Accreditation means students know they are taking part in a first-rate production, said Mark Cole, SUNY Oswego theatre department chair. It shows there is “a level of standards and practices a person entering the program would know are being met,” he said.
“For instance, in the studio courses, we have to hold to a maximum of 15 students per class,” Cole explained. “Students would know they can expect a very good faculty-student ratio in the core classes and in their areas of specialization.”
Oswego’s theatre department is now one of 135 NAST members and one of only five accredited college-based programs in New York state. Four SUNY colleges are accredited—Oswego and two other new members, Buffalo State and New Paltz, join Fredonia—as is Ithaca College. New York’s six other accredited programs are based at dramatic academies, actors’ studios and professional theatres.
Cole pulls out the result of the process for a visitor and it lands on his desk with a theatrical thud. Three years worth of work, it is a binder several inches thick with a 66-page narrative backed up by hundreds of pages of appendices.
The department began a self-study in 2002 and connected the effort with a similar process required for applying to NAST. It culminated in a three-day peer review from a team assigned by NAST.
“It was like a three-day opening night, because they were not only examining the work in the written study, but they were visiting classes and talking to our faculty, administration and students,” Cole recalled. The team also viewed the college’s spring 2003 production of “The Secret Garden.”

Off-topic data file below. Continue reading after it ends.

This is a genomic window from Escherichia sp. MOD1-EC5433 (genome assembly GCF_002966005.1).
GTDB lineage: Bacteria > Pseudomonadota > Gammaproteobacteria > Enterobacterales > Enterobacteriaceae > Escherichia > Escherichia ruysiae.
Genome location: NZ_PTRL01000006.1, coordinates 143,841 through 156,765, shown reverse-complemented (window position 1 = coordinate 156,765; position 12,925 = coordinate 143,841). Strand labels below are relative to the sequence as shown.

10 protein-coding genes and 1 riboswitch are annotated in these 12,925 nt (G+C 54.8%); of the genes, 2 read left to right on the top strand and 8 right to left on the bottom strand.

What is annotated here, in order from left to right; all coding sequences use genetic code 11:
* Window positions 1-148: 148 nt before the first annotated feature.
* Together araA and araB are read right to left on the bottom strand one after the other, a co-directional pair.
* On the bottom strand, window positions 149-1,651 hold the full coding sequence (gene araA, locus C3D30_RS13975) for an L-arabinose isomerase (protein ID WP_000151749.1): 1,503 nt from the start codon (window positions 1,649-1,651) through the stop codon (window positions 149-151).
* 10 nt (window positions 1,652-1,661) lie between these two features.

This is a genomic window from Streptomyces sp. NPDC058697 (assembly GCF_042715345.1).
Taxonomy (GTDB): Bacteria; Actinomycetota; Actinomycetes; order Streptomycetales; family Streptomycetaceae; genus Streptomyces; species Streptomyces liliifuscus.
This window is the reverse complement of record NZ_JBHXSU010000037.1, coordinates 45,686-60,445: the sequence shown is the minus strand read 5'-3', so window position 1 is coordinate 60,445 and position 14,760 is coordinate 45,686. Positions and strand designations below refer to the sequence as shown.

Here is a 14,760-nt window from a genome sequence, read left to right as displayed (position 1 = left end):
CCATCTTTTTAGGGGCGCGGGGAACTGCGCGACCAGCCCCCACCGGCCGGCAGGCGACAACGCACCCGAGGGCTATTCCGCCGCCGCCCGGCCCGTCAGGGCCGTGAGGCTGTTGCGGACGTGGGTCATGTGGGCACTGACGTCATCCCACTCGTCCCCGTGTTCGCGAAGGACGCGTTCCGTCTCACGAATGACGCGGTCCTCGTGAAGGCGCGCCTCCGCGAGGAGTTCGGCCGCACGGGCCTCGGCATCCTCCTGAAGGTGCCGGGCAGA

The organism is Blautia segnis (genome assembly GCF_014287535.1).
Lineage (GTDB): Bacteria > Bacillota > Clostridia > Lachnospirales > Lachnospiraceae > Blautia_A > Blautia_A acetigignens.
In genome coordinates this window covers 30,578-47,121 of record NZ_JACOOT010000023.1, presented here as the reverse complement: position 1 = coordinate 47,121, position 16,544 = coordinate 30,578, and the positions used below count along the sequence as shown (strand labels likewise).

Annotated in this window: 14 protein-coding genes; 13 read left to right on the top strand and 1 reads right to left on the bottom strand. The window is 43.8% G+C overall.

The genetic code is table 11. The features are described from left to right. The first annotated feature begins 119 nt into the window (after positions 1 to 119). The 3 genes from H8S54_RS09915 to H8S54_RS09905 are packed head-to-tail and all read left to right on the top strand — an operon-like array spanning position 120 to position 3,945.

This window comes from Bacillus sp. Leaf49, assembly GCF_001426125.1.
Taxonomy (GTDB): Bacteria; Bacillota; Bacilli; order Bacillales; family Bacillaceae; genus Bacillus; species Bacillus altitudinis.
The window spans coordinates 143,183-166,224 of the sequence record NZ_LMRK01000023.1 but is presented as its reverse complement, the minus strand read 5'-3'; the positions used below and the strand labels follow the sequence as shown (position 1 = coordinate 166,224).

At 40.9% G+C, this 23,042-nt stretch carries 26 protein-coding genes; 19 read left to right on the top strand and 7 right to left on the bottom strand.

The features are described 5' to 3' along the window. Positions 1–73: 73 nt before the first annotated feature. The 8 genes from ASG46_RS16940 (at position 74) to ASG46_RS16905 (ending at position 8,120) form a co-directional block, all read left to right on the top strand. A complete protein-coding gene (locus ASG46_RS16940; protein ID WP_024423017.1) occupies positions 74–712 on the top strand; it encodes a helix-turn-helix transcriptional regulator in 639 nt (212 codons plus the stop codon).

“It was a lengthy and detailed study of our program because they have to be assured that the program will meet all of their standards,” Cole said. “They also look at our balance between academics and production, which is the laboratory for actually doing theatre.”
The strong alumni network the department maintained over the years impressed the team as well, he added.
Engaging in the self-study and application process had its own benefits. It allowed the department to redefine the program’s three tracks—acting/directing, design/technical theatre, theatre history/criticism—while establishing “a much more rigorous core,” Cole said. In addition, the theatre program is working with the nationally accredited music department to launch an interdisciplinary musical theatre track this fall.
The accreditation included a special commendation to the college’s administration for its responsiveness, and Cole especially cited SUNY Oswego Dean of Arts and Sciences Sara Varhus and Provost Susan Coultrap-McQuin for being very involved in the process.
“It’s a terrific affirmation of the quality of work happening here as well as the institution’s investment in the arts,” Cole said.
- END -
(Posted: Jul 13, 2005)